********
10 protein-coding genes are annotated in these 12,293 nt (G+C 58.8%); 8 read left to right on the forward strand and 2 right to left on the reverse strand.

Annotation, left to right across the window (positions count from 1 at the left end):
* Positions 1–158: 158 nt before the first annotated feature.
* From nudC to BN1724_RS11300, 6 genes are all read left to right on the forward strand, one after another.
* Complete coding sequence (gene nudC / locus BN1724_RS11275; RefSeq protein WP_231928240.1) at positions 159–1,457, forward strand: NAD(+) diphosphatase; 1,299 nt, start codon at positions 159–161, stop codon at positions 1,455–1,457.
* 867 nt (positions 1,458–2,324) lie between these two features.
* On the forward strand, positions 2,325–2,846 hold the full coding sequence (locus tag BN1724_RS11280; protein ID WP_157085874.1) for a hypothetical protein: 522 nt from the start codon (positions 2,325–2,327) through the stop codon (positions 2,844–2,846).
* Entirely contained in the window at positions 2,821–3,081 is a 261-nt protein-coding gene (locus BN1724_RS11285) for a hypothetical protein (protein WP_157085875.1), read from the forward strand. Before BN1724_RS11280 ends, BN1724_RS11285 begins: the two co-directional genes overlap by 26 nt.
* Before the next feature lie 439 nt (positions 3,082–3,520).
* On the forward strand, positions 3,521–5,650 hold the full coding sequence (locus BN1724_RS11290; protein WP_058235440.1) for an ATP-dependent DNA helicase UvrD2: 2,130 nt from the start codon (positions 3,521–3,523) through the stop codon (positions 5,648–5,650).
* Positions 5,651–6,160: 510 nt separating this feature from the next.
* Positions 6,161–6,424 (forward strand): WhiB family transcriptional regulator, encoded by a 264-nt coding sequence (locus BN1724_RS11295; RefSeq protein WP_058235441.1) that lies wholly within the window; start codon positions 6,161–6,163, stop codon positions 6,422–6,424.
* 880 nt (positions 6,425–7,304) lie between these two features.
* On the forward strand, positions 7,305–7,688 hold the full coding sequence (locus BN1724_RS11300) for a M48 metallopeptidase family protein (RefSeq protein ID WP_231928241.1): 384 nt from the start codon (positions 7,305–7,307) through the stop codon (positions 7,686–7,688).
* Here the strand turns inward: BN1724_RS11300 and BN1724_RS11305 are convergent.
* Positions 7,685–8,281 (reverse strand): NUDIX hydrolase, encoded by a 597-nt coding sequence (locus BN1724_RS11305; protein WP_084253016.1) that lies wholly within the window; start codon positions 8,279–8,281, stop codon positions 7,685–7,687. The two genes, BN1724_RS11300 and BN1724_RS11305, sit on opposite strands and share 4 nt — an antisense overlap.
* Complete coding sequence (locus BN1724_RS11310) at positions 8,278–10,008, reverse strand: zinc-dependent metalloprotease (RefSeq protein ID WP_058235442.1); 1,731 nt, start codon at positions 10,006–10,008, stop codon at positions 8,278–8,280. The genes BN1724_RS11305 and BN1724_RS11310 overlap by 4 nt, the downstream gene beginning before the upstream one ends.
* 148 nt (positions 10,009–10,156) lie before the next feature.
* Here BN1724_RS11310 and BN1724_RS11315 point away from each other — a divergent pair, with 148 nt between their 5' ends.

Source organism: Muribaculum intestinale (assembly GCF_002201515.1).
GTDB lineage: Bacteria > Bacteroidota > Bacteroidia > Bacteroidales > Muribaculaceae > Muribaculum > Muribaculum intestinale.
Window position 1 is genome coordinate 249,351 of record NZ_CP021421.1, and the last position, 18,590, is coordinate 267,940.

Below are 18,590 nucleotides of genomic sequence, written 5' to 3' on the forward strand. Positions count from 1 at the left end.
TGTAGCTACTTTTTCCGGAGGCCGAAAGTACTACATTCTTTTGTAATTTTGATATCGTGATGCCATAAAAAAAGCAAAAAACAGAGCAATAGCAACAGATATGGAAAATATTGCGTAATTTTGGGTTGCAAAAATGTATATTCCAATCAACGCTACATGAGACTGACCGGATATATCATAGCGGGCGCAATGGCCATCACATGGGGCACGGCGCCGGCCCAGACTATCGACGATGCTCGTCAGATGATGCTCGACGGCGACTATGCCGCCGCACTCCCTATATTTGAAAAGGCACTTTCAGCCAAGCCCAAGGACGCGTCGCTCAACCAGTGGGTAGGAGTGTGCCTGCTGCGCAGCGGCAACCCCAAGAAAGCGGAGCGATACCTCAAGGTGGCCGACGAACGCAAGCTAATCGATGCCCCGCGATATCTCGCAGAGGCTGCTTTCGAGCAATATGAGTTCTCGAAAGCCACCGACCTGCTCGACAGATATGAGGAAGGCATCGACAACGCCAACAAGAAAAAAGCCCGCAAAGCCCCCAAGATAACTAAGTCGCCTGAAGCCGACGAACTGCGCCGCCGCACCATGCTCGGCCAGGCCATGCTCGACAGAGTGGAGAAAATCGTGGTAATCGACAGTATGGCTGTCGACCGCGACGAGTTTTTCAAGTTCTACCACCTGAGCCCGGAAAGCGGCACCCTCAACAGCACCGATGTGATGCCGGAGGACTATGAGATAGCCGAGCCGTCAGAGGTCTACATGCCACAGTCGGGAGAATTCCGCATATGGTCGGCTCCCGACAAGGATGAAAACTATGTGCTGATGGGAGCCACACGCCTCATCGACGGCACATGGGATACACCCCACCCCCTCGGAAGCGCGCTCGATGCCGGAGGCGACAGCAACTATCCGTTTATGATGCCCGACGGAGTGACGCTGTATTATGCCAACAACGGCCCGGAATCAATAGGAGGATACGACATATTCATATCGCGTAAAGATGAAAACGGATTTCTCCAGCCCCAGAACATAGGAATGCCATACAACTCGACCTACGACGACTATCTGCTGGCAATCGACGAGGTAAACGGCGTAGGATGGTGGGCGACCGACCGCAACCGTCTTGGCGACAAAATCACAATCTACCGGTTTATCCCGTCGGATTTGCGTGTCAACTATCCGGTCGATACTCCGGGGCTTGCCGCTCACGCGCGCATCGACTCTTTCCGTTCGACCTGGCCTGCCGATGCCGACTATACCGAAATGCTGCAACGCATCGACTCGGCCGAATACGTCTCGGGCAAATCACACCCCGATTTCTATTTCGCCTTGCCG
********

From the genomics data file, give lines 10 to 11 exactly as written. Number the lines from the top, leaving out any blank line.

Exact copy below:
* On the forward strand, positions 3,521–5,650 hold the full coding sequence (locus BN1724_RS11290; protein WP_058235440.1) for an ATP-dependent DNA helicase UvrD2: 2,130 nt from the start codon (positions 3,521–3,523) through the stop codon (positions 5,648–5,650).
* Positions 5,651–6,160: 510 nt separating this feature from the next.